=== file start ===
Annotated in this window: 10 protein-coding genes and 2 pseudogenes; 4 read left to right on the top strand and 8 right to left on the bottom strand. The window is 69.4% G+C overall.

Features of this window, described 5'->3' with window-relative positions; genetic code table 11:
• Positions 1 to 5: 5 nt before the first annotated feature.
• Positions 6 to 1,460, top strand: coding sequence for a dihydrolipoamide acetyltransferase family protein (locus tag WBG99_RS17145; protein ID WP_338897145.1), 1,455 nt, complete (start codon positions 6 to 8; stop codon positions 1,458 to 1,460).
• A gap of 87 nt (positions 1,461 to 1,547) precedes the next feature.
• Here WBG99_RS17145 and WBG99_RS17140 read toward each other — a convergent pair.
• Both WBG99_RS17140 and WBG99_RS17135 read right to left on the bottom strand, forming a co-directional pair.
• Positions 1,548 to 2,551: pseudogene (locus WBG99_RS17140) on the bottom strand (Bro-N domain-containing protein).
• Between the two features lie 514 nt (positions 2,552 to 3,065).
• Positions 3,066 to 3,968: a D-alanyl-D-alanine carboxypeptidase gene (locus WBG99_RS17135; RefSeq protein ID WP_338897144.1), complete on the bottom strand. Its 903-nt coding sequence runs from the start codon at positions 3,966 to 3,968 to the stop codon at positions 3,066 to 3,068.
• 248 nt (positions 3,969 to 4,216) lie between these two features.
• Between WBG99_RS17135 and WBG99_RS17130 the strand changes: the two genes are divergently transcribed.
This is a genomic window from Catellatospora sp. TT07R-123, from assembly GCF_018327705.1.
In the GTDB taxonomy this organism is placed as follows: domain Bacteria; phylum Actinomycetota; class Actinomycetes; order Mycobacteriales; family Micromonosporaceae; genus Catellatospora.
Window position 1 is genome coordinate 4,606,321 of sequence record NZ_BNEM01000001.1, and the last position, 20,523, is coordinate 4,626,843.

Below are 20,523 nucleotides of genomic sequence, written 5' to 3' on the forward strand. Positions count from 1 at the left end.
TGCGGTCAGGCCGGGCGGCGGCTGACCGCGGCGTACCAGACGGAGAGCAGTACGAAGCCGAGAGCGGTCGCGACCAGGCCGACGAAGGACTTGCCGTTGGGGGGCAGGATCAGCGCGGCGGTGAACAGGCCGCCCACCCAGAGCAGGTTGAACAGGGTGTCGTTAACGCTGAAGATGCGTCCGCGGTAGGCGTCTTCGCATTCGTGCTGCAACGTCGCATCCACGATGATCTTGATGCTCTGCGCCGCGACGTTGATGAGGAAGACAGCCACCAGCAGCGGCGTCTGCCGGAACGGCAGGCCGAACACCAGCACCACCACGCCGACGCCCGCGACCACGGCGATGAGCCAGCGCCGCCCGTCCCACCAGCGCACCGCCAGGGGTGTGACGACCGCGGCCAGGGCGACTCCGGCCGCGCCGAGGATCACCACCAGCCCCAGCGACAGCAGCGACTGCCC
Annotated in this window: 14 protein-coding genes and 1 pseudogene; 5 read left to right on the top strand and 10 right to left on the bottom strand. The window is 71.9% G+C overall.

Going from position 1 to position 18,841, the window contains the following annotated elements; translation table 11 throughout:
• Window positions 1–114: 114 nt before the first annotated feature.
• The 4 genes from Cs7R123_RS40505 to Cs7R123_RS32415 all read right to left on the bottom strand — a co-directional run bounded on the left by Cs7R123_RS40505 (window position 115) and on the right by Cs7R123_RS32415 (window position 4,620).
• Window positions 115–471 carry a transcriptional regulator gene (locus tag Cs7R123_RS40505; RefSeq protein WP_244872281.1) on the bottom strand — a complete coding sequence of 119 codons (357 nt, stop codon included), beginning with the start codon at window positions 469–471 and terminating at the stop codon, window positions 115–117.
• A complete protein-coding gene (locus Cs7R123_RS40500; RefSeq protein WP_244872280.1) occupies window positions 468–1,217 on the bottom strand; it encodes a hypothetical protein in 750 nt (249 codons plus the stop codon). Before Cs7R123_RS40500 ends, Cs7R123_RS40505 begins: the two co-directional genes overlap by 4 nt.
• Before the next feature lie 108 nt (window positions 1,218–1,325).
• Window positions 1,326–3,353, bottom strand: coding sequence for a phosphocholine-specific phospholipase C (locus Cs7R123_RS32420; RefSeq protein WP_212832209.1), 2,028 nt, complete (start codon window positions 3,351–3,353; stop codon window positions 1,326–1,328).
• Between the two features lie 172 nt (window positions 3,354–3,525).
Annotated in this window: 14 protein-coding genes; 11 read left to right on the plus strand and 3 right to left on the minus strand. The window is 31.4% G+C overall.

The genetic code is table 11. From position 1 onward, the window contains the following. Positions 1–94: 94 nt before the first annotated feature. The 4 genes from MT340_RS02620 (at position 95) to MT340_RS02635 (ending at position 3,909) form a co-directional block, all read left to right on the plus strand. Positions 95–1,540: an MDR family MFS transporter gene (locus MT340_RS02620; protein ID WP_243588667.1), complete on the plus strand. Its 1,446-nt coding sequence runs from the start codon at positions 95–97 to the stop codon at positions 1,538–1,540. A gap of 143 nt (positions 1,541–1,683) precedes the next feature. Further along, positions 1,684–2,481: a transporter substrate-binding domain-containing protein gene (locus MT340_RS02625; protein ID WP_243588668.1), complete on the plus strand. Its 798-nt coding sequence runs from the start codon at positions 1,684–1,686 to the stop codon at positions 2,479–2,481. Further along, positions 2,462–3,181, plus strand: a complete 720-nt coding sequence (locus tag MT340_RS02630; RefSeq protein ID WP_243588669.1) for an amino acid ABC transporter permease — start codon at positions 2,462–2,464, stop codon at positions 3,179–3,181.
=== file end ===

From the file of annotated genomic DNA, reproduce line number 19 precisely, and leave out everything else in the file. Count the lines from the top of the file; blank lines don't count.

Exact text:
Going from position 1 to position 18,841, the window contains the following annotated elements; translation table 11 throughout: